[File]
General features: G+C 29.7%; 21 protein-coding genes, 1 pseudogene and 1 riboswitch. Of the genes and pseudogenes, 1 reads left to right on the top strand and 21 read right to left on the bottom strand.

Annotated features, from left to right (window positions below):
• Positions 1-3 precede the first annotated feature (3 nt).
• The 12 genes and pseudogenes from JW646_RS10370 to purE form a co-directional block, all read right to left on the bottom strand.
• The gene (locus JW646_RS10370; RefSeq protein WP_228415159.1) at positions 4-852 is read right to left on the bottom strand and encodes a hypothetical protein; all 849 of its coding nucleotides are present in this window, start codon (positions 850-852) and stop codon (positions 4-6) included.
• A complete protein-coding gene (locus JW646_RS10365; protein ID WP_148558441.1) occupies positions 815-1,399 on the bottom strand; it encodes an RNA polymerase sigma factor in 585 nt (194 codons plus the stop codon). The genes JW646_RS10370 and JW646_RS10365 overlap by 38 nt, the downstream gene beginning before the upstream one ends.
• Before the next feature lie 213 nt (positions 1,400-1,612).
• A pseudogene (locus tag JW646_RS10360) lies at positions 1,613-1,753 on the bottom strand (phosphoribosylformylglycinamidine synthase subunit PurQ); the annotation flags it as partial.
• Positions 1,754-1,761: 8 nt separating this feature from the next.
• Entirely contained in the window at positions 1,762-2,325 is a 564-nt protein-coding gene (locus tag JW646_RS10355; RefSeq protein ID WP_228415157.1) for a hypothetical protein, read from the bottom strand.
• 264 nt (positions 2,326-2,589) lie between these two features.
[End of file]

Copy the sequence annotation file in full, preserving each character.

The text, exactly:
General features: G+C 29.7%; 21 protein-coding genes, 1 pseudogene and 1 riboswitch. Of the genes and pseudogenes, 1 reads left to right on the top strand and 21 read right to left on the bottom strand.

Annotated features, from left to right (window positions below):
• Positions 1-3 precede the first annotated feature (3 nt).
• The 12 genes and pseudogenes from JW646_RS10370 to purE form a co-directional block, all read right to left on the bottom strand.
• The gene (locus JW646_RS10370; RefSeq protein WP_228415159.1) at positions 4-852 is read right to left on the bottom strand and encodes a hypothetical protein; all 849 of its coding nucleotides are present in this window, start codon (positions 850-852) and stop codon (positions 4-6) included.
• A complete protein-coding gene (locus JW646_RS10365; protein ID WP_148558441.1) occupies positions 815-1,399 on the bottom strand; it encodes an RNA polymerase sigma factor in 585 nt (194 codons plus the stop codon). The genes JW646_RS10370 and JW646_RS10365 overlap by 38 nt, the downstream gene beginning before the upstream one ends.
• Before the next feature lie 213 nt (positions 1,400-1,612).
• A pseudogene (locus tag JW646_RS10360) lies at positions 1,613-1,753 on the bottom strand (phosphoribosylformylglycinamidine synthase subunit PurQ); the annotation flags it as partial.
• Positions 1,754-1,761: 8 nt separating this feature from the next.
• Entirely contained in the window at positions 1,762-2,325 is a 564-nt protein-coding gene (locus tag JW646_RS10355; RefSeq protein ID WP_228415157.1) for a hypothetical protein, read from the bottom strand.
• 264 nt (positions 2,326-2,589) lie between these two features.